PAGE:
About 10,000 years ago, a big bang of sorts occurred somewhere in South America, an event unremarked at the time but which served as the genesis of a product destined to change the make-up of school lunch boxes, crop rotations and the snacking habits of people across the globe.
“Spontaneous creation,” says Howard Valentine, resulted in the peanut in South America, where it was used primarily for animal feed.
Valentine, retired executive director of The Peanut Foundation, speaking at the 50th annual meeting of the American Peanut Research and Education Society, traced the peanut from its origins to modern technology that just decoded its DNA.
That meeting took place recently in Williamsburg, Va., not far from where the first cultivated peanuts were grown in the United States.
Valentine says peanuts got to Virginia onboard slave ships headed to U.S tobacco plantations — dark beginning for a crop that now provides benefits to farmers, multiple industries and consumers who enjoy both the health and the flavor benefits of scores of peanut products, including the ubiquitous peanut butter sandwich.
“How did peanuts become an edible product?” Valentine asked the APRES audience. The Civil War played a role. “Soldiers (North and South) needed a source of protein that didn’t spoil and was portable.” Peanuts fit the bill.
He says, after the war, peanuts became more popular as snacks and late in the century, around 1890, George Washington Carver, working at the Tuskegee Institute in Alabama, “developed more than 300 uses for peanuts, including oil and flour.”
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Around 1896, Dr. John Harvey Kellogg produced an early peanut butter product. Peanut butter was available in pails by 1920. Other products, still available, followed. Squirrel Nut Zippers candy was developed in 1905; Goo Goo Clusters followed in 1913.
Peanut shelling facilities began to pop up, one as early as 1879 in Philadelphia, others in Virginia in the late 19th and early 20th centuries. Columbia Peanut Company came on in 1896 in Norfolk; Birdsong built in Suffolk in 1914.
“The boll weevil helped promote peanut production,” Valentine says. The weevil was destroying cotton fields and economies across the South, and peanuts offered a rotation option and a cash crop. “The people in Enterprise, Ala., built a monument to the boll weevil,” Valentine said.
Early production depended on manual labor. Mules pulled a plow to dig peanuts, which were left on the ground to dry. “Farmers pulled peanuts off the vines by hand.”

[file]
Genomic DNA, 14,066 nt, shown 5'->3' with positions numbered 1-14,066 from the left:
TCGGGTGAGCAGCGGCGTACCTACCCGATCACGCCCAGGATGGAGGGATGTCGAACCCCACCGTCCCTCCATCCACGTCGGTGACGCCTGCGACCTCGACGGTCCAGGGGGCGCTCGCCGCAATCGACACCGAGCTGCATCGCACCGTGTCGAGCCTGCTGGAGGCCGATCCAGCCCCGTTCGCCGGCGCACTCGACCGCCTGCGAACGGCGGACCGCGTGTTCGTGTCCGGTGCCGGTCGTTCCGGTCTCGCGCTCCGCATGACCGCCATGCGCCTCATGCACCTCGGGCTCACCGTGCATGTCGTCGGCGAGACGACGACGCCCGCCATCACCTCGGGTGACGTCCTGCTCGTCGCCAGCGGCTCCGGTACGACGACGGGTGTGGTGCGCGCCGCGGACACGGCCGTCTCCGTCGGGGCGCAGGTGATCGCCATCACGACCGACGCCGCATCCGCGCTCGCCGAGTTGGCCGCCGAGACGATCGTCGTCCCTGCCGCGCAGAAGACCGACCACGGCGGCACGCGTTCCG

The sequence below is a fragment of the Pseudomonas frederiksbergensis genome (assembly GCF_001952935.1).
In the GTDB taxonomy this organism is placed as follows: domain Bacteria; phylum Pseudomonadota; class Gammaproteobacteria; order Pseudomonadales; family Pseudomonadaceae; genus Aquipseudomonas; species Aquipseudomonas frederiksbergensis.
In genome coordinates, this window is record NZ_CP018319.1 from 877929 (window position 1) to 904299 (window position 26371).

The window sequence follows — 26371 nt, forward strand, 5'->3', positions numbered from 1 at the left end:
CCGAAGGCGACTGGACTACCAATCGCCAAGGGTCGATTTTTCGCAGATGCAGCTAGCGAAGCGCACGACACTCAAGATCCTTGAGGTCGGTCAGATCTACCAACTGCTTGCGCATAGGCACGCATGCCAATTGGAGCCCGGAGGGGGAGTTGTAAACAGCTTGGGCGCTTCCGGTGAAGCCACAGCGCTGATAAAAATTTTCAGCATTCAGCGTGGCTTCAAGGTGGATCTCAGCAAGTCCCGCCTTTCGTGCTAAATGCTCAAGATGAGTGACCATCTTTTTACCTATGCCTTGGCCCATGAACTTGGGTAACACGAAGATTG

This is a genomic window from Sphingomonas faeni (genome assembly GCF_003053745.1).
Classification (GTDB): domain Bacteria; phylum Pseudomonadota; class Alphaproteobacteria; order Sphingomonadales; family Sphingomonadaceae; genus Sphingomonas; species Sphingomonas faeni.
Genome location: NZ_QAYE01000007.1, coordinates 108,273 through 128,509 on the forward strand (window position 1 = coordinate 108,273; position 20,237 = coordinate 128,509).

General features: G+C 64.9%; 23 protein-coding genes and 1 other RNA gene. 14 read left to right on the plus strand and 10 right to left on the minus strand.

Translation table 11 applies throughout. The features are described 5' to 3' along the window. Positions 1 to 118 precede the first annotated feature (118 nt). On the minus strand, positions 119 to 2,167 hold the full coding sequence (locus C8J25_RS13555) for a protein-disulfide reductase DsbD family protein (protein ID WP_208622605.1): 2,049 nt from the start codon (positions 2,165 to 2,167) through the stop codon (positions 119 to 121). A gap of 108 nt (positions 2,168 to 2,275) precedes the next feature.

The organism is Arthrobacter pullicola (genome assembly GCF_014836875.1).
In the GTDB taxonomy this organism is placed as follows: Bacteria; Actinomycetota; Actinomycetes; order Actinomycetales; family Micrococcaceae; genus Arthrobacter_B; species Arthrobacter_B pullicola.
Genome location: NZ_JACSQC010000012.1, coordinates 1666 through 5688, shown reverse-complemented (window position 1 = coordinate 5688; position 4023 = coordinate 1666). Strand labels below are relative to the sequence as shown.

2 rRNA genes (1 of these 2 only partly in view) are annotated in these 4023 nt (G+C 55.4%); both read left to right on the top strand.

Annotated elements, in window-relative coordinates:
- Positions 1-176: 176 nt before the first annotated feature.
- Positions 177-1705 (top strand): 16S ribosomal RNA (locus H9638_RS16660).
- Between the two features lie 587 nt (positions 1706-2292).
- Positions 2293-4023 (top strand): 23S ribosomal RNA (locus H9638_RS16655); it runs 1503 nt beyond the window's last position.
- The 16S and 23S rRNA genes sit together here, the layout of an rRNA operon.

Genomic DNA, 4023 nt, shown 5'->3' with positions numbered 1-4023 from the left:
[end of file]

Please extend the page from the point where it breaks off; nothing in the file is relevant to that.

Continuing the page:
They stacked those vines, which retained quality until buyers could come pick them up. “Stacked peanuts provide the most flavorful peanuts,” Valentine said.
“Farmers stacked the vines and sold the peanuts when they needed money.” Prices ranged from 15 cents to 20 cents a pound.
The 1920 and 1930 decades saw development of a lot of peanut products,” especially candy,” Valentine says. The Baby Ruth candy bar (not named after the baseball player) came out in 1923; Hershey offered the Mr. Goodbar in 1925; Planters brought out cocktail peanuts in a can in 1928. Reese’s Peanut Butter Cup also came along that year.
Mars hit the market with Snickers in 1930. Payday came in 1932.
Other products came later — M&Ms in 1954, Jif Peanut Butter and the 5th Avenue Bar in 1958.
Valentine said as late as the 1940s the peanut industry still depended on manual labor. “Shelling plants used labor and long tables to sort peanuts,” he says.
“In the 1950s and 1960s, farmers were still stacking peanuts, but they were able to expand acreage, improve quality and make better yields. Most peanuts were still being bagged.” Bagging was standard until 1977, he says. Weights from bag to bag were inconsistent, which was not a big issue without an export market.
The first peanut dryers were in use around 1960, Valentine says, “mostly on farms at first and then to shellers.
“We saw a lot of changes in the 1970s to the 1990s.” Shelling and storage facilities were large, long buildings with improved technology. Diggers and combines replaced labor with mechanization. “We also produced a more high-quality product.”
The early 21st century brought many more new products, including flour, oil and, more recently, peanut milk.
The peanut industry has withstood the challenge of changing political winds, too, Valentine says. In the 1930s, a government program regulated peanut acres; in 1949 a quota system was initiated. In 1977 the quota program was changed to pounds and was eliminated in 2002.
During the last 50 years, encompassing the life of APRES, peanut production has increased. “Yield has increased significantly (doubled),” Valentine says. Shelling capacity has progressed to meet the demand.
And consumer demand continues. “The National Peanut Board (NPB) was created in 1996,” Valentine says.
NPB, funded by industry checkoffs, promotes peanut consumption, serves as a watchdog for issues that affect demand, and provide funds for research into new products and to improve farm efficiency.
Valentine, who worked closely with the industry initiative to map the peanut genome, says technology now available will permit breeders to select for desirable traits to improve yield and quality and possibly to eliminate one of the biggest challenges of the industry — peanut allergies.
That’s a quantum leap from the peanut’s beginnings — from spontaneous creation to the ability to use genetic markers to identify traits and create an even better product.
If a product better than a Snickers bar is even possible.